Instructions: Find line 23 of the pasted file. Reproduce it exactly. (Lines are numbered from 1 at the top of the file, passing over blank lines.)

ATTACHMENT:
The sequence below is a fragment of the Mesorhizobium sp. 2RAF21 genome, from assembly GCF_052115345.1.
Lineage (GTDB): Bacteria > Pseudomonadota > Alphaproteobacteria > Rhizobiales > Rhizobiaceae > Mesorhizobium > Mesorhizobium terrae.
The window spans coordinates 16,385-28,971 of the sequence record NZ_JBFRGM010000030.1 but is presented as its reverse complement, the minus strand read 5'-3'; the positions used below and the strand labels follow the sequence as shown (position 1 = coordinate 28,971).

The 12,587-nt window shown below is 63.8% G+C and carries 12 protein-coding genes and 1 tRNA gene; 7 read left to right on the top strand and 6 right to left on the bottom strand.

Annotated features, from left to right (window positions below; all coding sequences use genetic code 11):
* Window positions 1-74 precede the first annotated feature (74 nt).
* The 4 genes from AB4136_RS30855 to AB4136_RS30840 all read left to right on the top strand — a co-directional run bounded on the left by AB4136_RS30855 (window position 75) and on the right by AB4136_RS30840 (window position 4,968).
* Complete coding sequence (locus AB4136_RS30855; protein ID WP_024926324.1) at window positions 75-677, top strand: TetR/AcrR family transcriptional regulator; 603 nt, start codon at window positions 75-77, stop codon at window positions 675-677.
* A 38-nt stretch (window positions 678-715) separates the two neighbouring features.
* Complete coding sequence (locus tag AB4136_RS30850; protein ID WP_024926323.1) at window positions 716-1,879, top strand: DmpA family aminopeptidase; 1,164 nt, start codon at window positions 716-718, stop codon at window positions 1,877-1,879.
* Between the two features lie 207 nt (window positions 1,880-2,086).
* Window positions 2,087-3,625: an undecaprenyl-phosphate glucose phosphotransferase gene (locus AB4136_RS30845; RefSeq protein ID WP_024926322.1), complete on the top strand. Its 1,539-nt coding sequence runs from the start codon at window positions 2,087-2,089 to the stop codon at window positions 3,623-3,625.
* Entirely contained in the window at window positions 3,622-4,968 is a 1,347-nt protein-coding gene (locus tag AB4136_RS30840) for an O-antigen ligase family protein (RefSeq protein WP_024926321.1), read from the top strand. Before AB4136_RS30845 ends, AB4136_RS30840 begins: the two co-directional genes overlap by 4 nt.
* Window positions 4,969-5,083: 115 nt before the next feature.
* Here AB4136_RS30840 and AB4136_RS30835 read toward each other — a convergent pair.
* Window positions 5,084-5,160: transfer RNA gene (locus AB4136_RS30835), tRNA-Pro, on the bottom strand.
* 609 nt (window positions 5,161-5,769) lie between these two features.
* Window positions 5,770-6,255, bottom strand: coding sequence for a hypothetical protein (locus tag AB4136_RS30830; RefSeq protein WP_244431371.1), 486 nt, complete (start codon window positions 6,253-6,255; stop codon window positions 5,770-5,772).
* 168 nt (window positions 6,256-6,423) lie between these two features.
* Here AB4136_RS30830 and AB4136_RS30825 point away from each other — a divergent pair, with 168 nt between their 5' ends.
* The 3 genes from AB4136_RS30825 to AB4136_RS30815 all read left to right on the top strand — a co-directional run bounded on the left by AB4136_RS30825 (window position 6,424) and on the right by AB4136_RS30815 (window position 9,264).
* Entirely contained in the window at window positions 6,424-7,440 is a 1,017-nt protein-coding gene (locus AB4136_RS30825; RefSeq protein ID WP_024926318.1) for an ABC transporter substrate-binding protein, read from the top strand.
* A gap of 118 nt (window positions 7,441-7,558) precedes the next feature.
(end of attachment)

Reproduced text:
* A gap of 118 nt (window positions 7,441-7,558) precedes the next feature.